Think of the great Latin American novelists of the past forty years (Garcia Marqez, Carlos Fuentes, Vargas Losa) and the characteristics of their most memorable works: lengthy epic narratives, dysfunctional family dynasties, unforgettable settings that impact on everyday lives, plus a touch of the fantastic?situations and characters bigger than life. Only in Latin America. Only by writers testing the boundaries of their Spanish language and patrimony. Or so we are accustomed to think. To this august group of writers welcome James Scudamore. Possibly English by birth (though that is not certain), he grew up in Brazil, Japan, and the United Kingdom but how long he spent in each place is anyone’s guess. His biography is opaque. Heliopolis, his second novel, is every bit as much a Latin American narrative as the classics by his Latin peers, though it was written in English and long listed for the Man Booker Prize in 2009.
Heliopolis?a name given to many places?is not only the setting for much of Scudamore’s dazzling novel but also the name of the largest favela, the largest shanty town in S?o Paulo, Brazil. It is also the place where Scudamore’s main character, Ludo dos Santos, was born and the setting he will return to late in the sprawling narrative as his life goes full circle, suggesting that one can never escape one’s origins, no matter how elevated one’s life becomes. And that elevation is no more engaging that the opening sentences of the novel:
“It’s early, not yet seven A.M., and once again I’m waking up beside my adoptive sister. This has got to stop. She’s a married woman. The air-conditioning is on high, and my head feels like it’s immersed in freezing water, even though Melissa’s body is cleaving to mine wherever it can, making me hot and clammy beneath the covers.”
Incest? Not really, certainly not in the literal sense. Ludo and Melissa have different parents, though both were raised in opulence by their adoptive father, Z? Fischer Carnicelli, who has so much money from his numerous businesses that he flits around S?n Paulo in a helicopter which has kept him off the pavement of the city’s streets for fifteen years. “A chauffeur drives him between his house [in a gated community] and the heliport, then back in the evening. During the day, he might hop to another high-rise to meet someone for lunch, or to attend an afternoon meeting, but he never touches the pavement. It’s not a question of safety [well, in fact it is]: if he went by car he could get snarled in a traffic jam lasting hours. Nobody who’s anybody gets driven to work in the city these days.” Think of Z? as a twenty-first century Artemio Cruz?not in Mexico City but in S?o Paulo.
Ludo works for his adoptive father as does Ernesto, Melissa’s husband, who both are cheating on, though Ludo, especially, is courting danger. He’s aware that he’s left body hairs in Melissa and Ernesto’s bed. “I’m taking bigger risks,” he tells us as the narrator of the novel, “I sit in his dressing gown reading his diary on the computer when Melissa’s in the shower, and altering it here and there if I feel I’ve been unfairly represented. I drink his wine. I eat his leftovers. I use his toothbrush. I’ve even written him messages on the bathroom mirror with my finger in hope that they might shimmer into view next time he has a shave. But so far, he hasn’t a clue.”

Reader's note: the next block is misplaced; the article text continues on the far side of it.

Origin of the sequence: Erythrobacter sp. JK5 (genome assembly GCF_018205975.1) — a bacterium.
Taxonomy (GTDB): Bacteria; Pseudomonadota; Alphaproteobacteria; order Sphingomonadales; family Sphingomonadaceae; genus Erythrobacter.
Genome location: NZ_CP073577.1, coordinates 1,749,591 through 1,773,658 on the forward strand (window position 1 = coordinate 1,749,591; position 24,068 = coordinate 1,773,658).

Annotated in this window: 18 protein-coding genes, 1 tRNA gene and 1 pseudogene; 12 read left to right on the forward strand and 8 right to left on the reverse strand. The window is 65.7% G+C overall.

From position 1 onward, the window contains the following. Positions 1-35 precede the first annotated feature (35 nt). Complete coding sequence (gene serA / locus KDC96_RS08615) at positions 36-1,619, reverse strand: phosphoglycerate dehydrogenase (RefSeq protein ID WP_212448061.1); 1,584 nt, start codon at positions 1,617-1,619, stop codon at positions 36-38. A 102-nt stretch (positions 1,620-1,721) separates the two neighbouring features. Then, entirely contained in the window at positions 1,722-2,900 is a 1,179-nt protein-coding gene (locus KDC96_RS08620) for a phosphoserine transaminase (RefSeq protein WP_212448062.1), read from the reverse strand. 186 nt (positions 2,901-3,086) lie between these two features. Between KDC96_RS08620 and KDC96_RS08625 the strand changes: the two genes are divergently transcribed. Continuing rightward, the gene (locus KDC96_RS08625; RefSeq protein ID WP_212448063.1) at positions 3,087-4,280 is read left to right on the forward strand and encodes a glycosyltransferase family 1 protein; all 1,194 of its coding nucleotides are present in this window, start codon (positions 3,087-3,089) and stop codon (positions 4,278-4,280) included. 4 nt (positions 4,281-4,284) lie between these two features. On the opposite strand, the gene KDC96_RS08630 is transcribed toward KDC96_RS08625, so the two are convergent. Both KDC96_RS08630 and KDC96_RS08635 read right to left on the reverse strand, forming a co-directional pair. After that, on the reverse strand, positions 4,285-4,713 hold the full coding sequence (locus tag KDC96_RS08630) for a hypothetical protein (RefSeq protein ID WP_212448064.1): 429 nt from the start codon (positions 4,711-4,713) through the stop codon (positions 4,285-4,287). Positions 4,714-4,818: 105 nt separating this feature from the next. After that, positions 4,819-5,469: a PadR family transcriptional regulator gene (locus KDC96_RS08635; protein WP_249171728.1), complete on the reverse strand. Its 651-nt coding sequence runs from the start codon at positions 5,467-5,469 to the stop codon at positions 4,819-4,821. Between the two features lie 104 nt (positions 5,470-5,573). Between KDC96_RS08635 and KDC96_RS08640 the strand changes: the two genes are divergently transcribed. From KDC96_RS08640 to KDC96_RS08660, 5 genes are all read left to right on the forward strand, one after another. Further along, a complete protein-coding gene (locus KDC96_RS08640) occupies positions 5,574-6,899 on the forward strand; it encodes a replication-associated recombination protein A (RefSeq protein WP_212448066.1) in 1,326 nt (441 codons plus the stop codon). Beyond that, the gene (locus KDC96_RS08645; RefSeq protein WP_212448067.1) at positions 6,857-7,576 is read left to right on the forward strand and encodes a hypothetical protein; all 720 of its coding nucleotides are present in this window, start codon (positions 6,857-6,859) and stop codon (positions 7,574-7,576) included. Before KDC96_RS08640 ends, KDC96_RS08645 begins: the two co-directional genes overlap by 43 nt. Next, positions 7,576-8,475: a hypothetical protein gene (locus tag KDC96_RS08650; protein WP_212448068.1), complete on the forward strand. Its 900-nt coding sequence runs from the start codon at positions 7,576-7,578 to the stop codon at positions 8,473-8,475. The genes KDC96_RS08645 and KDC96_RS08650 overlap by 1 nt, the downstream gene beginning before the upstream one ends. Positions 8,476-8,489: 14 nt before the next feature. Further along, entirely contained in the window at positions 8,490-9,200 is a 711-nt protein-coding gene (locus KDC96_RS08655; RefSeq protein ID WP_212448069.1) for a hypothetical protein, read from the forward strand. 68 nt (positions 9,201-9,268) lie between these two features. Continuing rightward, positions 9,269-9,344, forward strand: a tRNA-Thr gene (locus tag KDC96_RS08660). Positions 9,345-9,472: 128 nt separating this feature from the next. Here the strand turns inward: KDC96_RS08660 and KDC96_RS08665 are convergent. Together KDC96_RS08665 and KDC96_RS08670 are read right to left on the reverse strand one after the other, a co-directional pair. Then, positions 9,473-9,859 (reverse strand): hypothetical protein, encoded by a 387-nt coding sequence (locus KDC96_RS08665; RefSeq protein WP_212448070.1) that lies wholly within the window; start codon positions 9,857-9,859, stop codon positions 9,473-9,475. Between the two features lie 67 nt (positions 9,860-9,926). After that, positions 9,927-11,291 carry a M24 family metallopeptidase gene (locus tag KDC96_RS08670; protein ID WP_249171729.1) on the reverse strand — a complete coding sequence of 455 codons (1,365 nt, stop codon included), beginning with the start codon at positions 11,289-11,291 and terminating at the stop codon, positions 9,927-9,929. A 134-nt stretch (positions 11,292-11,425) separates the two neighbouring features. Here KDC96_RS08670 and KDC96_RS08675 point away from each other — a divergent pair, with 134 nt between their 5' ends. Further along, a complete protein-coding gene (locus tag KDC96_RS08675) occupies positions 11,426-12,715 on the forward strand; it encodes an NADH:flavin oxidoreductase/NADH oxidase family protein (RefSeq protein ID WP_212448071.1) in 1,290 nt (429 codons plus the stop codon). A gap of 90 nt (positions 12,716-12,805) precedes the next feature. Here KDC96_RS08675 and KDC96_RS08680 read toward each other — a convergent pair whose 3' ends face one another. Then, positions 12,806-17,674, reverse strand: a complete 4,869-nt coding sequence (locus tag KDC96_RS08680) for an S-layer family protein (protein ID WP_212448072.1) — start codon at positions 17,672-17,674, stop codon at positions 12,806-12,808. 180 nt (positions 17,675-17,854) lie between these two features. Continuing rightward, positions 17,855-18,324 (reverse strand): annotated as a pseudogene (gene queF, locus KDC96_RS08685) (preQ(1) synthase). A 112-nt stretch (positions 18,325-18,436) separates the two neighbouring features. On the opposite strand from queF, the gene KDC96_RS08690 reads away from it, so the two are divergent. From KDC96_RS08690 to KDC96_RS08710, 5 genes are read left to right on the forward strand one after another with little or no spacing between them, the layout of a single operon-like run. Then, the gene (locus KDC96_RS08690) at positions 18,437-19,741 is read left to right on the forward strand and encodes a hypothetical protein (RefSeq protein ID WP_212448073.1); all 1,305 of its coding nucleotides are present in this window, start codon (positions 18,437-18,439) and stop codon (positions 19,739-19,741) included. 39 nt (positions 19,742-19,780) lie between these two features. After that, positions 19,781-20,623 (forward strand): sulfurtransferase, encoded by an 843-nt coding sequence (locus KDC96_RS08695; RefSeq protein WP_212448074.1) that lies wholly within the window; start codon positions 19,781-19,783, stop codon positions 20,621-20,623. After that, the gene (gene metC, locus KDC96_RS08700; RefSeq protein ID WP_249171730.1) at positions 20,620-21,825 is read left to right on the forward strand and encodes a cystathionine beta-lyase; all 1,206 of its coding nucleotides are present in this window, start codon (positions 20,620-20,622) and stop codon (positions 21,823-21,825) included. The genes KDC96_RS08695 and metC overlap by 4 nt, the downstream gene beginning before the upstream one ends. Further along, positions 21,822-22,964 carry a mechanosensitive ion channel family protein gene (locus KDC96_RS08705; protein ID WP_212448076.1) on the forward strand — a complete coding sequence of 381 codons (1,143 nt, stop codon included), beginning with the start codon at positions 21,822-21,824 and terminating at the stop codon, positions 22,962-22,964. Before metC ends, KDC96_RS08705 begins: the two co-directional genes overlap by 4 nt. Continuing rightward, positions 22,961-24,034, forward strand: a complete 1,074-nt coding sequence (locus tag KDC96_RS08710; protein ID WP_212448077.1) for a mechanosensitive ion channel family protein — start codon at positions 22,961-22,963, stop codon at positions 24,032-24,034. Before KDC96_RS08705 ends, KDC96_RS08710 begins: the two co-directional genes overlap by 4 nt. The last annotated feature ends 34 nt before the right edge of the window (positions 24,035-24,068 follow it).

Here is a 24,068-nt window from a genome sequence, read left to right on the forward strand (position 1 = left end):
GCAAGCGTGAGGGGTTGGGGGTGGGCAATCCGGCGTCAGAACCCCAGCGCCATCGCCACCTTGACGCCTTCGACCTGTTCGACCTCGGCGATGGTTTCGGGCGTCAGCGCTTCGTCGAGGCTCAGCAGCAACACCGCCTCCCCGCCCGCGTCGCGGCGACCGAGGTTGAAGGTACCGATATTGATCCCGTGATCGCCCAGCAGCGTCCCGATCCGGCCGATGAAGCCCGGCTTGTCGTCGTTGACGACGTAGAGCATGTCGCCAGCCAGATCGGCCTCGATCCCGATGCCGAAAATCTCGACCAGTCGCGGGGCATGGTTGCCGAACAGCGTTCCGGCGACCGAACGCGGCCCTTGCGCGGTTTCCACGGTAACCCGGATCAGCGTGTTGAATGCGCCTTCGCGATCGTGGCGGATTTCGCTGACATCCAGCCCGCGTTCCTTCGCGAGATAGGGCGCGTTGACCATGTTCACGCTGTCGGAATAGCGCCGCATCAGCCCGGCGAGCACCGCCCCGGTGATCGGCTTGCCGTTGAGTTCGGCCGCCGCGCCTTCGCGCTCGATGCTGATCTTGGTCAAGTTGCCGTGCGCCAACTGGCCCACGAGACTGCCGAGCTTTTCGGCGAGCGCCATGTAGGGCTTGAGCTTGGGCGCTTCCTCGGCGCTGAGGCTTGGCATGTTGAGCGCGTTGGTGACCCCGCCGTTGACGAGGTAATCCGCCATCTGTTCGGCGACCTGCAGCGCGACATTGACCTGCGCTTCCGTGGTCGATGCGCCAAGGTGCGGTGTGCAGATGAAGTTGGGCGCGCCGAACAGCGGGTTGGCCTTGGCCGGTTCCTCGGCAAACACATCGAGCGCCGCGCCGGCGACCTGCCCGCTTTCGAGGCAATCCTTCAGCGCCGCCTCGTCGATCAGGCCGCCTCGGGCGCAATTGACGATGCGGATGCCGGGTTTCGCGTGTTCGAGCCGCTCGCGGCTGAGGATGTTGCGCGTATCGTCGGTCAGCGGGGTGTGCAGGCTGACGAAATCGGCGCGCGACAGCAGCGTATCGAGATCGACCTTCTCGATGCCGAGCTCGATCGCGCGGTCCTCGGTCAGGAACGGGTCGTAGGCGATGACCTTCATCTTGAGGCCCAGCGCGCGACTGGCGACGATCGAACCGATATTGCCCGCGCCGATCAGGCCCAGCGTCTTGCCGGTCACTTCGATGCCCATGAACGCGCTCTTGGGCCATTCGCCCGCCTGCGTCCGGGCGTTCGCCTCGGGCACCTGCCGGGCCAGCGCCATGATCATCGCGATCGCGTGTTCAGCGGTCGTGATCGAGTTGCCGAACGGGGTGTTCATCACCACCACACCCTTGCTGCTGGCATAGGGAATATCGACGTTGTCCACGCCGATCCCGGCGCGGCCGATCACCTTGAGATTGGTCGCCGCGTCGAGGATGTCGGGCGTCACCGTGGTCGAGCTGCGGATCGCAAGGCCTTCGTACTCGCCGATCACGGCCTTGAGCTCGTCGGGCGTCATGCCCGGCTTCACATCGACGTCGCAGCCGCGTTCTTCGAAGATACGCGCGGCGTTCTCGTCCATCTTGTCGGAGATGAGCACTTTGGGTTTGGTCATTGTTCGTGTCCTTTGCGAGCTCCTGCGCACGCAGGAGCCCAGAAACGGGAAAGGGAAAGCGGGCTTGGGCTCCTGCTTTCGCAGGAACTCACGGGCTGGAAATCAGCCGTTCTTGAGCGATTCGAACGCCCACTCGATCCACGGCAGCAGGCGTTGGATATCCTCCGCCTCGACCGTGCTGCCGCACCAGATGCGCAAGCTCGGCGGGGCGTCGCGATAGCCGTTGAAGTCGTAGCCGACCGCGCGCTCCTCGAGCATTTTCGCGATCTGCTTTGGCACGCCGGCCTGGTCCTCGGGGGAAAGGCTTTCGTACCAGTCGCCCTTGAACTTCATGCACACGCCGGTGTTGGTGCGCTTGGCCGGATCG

Worse, Ludo regards Ernesto as his best friend. The three of them grew up together, though it was Ernesto, the so-called boy next door, who got Melissa pregnant and shortly thereafter married her. The three of them were inseparable as children, though Ludo was the only one who was not born into opulence, but much later–just before his teens–adopted by Z? and his English wife, Rebecca, who had Melissa by her first husband. Thus, class and biological origins shape the differences of the three, an implicit pecking order though usually not articulated. Ludo, for example, who knows the value of hard work, used to do Melissa and Ernesto’s homework when the three of them were still in school.
One of the most revealing incidents in the relationship of the three young upstarts occurs the day that Ludo moves into Z?’s house in the city. Ernesto?who is only fourteen?drives Ludo to an expensive mansion still under construction in order to teach him how to shoot a gun. The ostensible reason is that Ludo needs to learn how to protect himself. Mesissa has already been kidnapped, a couple of years earlier. What better than to shoot at the “cut-out heads and bodies of politicians and celebrities. We shoot footballers, TV presenters, soap stars, Hollywood actors. Nobody was excused. We even found a picture of Z?, with half of Rebecca’s face just peeping out behind the embrace taking place in the foreground between her husband and Pel?. After some discussion about whether or not it would be disrespectful, we pinned him up and gunned him down with the rest.”
How’s that for respect for the hand that feeds you? For the establishment? Much of Heliopolis, in fact, is about shooting down shibboleths, changing the order and getting changed in the process. At least that’s what happens as these lives unfold with a bravado narrative voice and an always engaging story. So welcome James Scudamore into the pantheon of Latin American literary giants. But don’t expect his next novel to have any connection to the continent or its dazzling literary giants. It’s just as likely to be set in Japan.
By James Scudamore
Europa Editions, 277 pp., $15.
CHARLES R. LARSON is Professor of Literature at American University, in Washington, D.C.